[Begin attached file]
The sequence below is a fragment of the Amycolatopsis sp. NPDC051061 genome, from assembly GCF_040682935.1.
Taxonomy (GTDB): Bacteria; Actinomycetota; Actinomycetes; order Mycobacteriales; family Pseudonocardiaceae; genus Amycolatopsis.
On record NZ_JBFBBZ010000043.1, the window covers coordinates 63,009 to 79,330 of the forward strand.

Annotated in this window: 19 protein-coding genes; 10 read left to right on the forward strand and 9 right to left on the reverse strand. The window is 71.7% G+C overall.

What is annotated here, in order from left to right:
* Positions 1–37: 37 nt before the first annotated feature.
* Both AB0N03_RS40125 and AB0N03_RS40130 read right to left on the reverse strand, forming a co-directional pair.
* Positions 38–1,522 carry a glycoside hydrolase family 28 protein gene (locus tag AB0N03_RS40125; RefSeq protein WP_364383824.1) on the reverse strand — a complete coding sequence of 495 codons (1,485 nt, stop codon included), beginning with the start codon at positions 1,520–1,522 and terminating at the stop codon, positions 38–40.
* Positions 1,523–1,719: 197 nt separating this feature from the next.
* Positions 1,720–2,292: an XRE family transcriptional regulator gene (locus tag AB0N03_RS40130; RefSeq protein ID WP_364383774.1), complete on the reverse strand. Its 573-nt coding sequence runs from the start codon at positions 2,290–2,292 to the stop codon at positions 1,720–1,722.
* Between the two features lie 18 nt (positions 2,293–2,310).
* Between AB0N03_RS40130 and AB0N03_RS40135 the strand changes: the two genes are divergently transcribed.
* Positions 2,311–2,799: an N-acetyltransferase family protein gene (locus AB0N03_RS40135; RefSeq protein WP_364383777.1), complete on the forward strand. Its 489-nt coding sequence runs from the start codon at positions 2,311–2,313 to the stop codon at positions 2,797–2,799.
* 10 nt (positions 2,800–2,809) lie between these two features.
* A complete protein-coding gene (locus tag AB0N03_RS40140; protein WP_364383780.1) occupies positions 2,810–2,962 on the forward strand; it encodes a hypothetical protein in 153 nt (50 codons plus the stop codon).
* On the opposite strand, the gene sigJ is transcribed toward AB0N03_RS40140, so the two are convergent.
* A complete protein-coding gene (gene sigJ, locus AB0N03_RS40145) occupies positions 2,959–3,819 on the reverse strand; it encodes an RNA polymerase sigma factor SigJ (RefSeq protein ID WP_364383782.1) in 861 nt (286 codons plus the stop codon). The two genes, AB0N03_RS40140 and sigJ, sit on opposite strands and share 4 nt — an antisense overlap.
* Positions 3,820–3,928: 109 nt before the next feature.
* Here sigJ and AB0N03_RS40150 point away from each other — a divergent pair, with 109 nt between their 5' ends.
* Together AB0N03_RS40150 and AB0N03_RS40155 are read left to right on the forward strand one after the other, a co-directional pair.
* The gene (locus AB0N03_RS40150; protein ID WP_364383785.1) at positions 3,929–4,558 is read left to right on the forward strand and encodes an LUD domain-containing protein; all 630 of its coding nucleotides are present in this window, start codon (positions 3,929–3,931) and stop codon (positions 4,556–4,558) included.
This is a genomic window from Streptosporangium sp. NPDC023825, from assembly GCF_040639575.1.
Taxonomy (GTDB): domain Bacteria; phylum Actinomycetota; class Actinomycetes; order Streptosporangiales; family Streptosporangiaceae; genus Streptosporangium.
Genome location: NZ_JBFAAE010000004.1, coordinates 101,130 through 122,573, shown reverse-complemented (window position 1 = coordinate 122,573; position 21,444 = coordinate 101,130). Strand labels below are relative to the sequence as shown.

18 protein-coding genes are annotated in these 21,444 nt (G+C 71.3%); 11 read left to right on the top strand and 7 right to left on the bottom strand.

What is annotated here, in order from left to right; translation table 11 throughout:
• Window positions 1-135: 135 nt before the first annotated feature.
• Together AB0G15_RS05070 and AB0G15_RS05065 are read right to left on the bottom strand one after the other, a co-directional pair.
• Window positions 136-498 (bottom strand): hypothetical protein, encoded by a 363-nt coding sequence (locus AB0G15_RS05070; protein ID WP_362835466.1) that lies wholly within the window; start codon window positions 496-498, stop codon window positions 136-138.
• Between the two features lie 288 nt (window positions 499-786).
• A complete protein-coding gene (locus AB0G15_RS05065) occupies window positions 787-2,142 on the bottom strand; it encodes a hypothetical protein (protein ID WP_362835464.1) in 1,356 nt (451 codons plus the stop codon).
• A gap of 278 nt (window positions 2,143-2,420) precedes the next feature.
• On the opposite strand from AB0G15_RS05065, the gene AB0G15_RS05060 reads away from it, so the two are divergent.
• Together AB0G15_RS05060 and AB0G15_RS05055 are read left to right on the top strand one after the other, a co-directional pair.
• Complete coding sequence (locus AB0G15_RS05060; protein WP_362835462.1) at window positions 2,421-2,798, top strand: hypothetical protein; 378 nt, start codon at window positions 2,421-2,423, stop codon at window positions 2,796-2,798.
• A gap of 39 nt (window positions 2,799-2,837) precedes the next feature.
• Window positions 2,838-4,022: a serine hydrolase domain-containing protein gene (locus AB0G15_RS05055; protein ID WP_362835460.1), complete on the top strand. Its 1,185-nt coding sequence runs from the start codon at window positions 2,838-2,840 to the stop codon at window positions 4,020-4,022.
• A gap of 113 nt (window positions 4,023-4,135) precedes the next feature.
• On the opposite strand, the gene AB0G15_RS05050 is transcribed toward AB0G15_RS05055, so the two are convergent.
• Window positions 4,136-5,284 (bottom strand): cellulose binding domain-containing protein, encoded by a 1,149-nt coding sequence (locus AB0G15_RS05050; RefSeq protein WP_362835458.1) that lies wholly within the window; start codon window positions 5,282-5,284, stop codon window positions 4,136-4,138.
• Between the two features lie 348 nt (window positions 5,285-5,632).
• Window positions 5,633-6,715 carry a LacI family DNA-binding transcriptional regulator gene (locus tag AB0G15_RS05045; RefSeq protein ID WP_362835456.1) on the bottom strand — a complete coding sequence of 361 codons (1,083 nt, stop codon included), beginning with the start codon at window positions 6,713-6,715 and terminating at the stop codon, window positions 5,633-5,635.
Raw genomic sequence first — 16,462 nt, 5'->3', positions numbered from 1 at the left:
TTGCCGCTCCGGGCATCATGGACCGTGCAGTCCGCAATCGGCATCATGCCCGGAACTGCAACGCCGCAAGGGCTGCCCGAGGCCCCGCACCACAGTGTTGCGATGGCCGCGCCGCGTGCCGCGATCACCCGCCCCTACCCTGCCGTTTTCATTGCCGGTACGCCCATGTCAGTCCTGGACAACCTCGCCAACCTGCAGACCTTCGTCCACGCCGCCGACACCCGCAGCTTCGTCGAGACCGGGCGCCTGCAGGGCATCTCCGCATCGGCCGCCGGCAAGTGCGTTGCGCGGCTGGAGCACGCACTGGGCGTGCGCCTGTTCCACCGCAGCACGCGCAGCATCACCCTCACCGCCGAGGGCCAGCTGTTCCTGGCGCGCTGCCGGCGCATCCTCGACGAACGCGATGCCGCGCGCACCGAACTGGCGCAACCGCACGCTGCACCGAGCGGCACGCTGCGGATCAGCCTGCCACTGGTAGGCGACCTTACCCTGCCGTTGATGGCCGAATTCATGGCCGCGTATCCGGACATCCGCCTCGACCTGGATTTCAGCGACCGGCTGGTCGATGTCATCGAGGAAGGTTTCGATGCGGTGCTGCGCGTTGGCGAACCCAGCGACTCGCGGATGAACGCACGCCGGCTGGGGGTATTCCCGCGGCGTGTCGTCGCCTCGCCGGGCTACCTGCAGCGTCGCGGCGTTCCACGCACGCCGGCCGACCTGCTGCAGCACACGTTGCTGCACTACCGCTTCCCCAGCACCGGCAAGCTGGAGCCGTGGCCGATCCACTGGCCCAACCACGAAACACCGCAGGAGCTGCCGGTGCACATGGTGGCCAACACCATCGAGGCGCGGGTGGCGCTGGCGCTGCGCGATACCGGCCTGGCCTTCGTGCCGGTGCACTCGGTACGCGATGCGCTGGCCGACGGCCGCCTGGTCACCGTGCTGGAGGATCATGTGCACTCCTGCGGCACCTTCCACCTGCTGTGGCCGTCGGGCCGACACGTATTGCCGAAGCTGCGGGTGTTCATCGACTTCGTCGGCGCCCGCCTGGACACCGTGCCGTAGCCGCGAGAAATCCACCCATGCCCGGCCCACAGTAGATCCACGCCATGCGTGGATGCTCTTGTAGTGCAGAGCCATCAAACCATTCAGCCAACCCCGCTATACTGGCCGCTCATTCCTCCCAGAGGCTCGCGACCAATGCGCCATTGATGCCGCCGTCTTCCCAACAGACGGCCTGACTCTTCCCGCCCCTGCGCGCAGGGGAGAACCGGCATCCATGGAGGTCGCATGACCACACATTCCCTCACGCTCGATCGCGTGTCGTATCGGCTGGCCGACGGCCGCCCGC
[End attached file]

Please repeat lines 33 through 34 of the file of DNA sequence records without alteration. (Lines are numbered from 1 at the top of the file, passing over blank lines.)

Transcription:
• On the opposite strand from AB0G15_RS05065, the gene AB0G15_RS05060 reads away from it, so the two are divergent.
• Together AB0G15_RS05060 and AB0G15_RS05055 are read left to right on the top strand one after the other, a co-directional pair.